PEG Example

DKF: The PEG system (see also Parser Tools) is sophisticated, but difficult to use because of the lack of concrete examples. So I've written one!

Setting things up

package require Tcl 8.6
package require pt::pgen

Note that this code requires Tcl 8.6 mainly because it uses try; porting to 8.5 is entirely possible, but is more work.

ak Note that tcllib contains a package 'try' which is a backport of Tcl 8.6's try to 8.5.

DKF: And if you do that, you'll also want to use the TclOO package too.

Defining the parser

This grammar is a cut-down version of what expr supports.

set grammar {
PEG Calculator (Expression)
    Expression  <- Term (' '* AddOp ' '* Term)*                 ;
    Term        <- Factor (' '* MulOp ' '* Factor)*             ;
    Fragment    <- '(' ' '* Expression ' '*  ')' / Number / Var ;
    Factor      <- Fragment (' '* PowOp ' '* Fragment)*         ;
    Number      <- Sign? Digit+                                 ;
    Var         <- '$' ( 'x'/'y'/'z' )                          ;

    Digit       <- '0'/'1'/'2'/'3'/'4'/'5'/'6'/'7'/'8'/'9'      ;
    Sign        <- '-' / '+'                                    ;
    MulOp       <- '*' / '/'                                    ;
    AddOp       <- '+' / '-'                                    ;
    PowOp       <- '**'                                         ;

# Instantiate the parser class
catch [pt::pgen peg $grammar snit -class Calculator -name Grammar]

Note that you currently need to use the Snit-based compiler; the TclOO-based one has some minor-but-irritating bugs, especially when you don't save the generated parser to a file as an intermediate step (something that the pgen system effectively recommends). APN Not sure when the prior comment was made and what irritating bugs are referred to, but as of 2016, I've been using the TclOO based PEG parser in XTAL with no issues.

tomas 2014-01-04 Thanks for the nice example. Alas -- on my distro (Debian GNU/Linux) this dies a painful death, since pt::pgen needs TclOO 0.6.1, but we have 1.0 (yes, we *have* a newer version!).

This is unfortunate, and reminds me of what I call the Java Disease: a too closely-knit net of interdependencies. The next escalation step is Continuous Integration with Jenkins and all that. I'll bring up the dependency problem with my distro, but I guess the problem is more fundamental.

OK -- tracked that back to a wrong tcllib version (had tcllib 1.14, need 1.15)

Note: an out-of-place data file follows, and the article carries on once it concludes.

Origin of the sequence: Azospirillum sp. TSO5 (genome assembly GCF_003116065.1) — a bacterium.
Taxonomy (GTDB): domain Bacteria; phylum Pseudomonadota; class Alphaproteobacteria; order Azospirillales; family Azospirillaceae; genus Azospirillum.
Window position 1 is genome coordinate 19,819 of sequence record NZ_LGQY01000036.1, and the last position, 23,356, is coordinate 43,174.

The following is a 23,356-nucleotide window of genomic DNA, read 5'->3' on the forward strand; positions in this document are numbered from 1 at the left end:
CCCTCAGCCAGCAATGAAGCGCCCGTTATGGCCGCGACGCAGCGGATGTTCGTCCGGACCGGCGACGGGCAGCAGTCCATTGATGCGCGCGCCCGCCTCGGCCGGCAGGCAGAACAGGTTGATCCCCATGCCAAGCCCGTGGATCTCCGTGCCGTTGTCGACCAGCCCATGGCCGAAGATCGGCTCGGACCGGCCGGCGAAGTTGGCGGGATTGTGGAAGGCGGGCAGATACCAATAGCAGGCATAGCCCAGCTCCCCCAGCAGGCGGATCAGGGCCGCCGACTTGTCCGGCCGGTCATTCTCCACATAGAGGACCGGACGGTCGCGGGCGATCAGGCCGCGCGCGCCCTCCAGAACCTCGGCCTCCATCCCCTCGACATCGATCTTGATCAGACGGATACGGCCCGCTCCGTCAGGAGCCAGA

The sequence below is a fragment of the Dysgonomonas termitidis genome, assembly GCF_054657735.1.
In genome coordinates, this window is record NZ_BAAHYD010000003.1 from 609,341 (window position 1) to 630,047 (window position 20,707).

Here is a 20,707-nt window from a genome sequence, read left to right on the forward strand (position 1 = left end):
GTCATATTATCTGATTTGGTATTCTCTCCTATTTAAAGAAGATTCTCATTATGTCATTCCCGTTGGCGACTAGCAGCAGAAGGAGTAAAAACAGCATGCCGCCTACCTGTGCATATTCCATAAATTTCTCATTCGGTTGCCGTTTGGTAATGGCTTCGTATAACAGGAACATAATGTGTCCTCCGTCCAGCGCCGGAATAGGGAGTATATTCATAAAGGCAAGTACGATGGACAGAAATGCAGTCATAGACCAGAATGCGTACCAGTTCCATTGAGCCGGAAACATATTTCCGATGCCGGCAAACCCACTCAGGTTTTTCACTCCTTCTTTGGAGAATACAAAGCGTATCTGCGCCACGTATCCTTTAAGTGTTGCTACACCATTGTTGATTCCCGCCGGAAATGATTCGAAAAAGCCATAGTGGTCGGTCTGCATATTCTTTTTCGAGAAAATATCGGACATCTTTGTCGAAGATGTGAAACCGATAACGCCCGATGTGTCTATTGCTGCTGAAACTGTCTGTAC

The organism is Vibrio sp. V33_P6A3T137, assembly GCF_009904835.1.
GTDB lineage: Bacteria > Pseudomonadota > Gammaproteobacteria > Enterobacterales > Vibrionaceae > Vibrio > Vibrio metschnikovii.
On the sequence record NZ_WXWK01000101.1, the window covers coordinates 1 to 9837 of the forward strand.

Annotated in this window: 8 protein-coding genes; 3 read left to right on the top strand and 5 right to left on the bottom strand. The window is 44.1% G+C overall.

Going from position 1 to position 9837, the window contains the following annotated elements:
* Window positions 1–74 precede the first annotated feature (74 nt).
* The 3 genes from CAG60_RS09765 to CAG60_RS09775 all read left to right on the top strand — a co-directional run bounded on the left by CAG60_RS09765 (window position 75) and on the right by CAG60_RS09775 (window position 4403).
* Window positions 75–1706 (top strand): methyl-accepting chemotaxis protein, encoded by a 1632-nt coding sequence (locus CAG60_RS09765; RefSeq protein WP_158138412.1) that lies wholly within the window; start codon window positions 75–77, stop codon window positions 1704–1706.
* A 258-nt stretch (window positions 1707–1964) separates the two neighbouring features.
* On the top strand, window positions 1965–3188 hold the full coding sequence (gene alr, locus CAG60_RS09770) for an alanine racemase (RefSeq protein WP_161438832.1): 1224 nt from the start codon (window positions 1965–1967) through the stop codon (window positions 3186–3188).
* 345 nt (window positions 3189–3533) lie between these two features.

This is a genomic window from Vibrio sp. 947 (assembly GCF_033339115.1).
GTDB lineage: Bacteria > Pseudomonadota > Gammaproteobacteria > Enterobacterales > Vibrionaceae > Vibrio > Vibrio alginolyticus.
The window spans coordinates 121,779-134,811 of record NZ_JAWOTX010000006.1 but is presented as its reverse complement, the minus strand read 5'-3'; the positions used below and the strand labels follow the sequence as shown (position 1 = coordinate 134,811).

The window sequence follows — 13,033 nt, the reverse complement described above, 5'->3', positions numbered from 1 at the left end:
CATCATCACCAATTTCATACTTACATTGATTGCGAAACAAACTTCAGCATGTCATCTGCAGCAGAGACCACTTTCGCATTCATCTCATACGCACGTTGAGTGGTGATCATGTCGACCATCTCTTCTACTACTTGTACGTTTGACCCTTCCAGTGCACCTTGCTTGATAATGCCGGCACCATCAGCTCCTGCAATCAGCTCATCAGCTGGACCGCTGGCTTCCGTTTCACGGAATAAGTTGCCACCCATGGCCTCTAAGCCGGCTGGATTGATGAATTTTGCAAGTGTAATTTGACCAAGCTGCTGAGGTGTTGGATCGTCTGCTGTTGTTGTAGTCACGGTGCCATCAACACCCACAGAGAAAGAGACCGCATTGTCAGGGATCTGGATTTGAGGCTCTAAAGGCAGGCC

Defining the compiler

A raw AST is really quite hard to work with. Let's define some code to compile it into something executable, a Tcl script that will evaluate the expression.

oo::class create CompileAST {
    variable sourcecode opns
    constructor {semantics} {
        set opns $semantics
    method compile {script} {
        # Instantiate the parser
        set c [Calculator]
        set sourcecode $script
        try {
            return [my {*}[$c parset $script]]
        } finally {
            $c destroy

    method Expression-Empty args {}
    method Expression-Compound {from to args} {
        foreach {o p} [list Expression-Empty {*}$args] {
            set o [my {*}$o]; set p [my {*}$p]
            set v [expr {$o ne "" ? "$o \[$v\] \[$p\]" : $p}]
        return $v
    forward Expression   my Expression-Compound
    forward Term         my Expression-Compound
    forward Factor       my Expression-Compound
    forward Fragment     my Expression-Compound

    method Expression-Operator {from to args} {
        list $opns [string range $sourcecode $from $to]
    forward AddOp        my Expression-Operator
    forward MulOp        my Expression-Operator
    forward PowOp        my Expression-Operator

    method Number {from to args} {
        list $opns value [string range $sourcecode $from $to]

    method Var {from to args} {
        list $opns variable [string range $sourcecode [expr {$from+1}] $to]

Binding to an evaluation strategy

The compiled code is no use without having something to actually provide the semantics; the compiler itself only generates the nested call structure and tidies up the terminals a bit, it doesn't understand what it is generating. So here's an evaluation engine that uses modular arithmetic and which binds variables to global vars.

oo::class create ModEval {
    variable mod
    constructor {modulo} {set mod $modulo}
    method value {literal} {return [expr {$literal}]}
    method variable {name} {return [expr {[set ::$name]}]}
    method + {a b} {return [expr {($a + $b) % $mod}]}
    method - {a b} {return [expr {($a - $b) % $mod}]}
    method * {a b} {return [expr {($a * $b) % $mod}]}
    method / {a b} {return [expr {($a / $b) % $mod}]}
    method ** {a b} {
        # Tcl supports bignums natively, so we use the naive version
        return [expr {($a ** $b) % $mod}]
    export + - * / **

Pulling the pieces together

All we now need to do is to set the particular evaluation strategy (mod-13 math in this case), compile a particular expression, and evaluate it.

set comp [CompileAST new [ModEval create mod13 13]]
set compiled [$comp compile {$x**100 + $x + 1}]
set x 10
puts "[eval $compiled] = $compiled"

Which produces this output:

1 = ::mod13 + [::mod13 + [::mod13 ** [::mod13 variable x] [::mod13 value 100]] [::mod13 variable x]] [::mod13 value 1]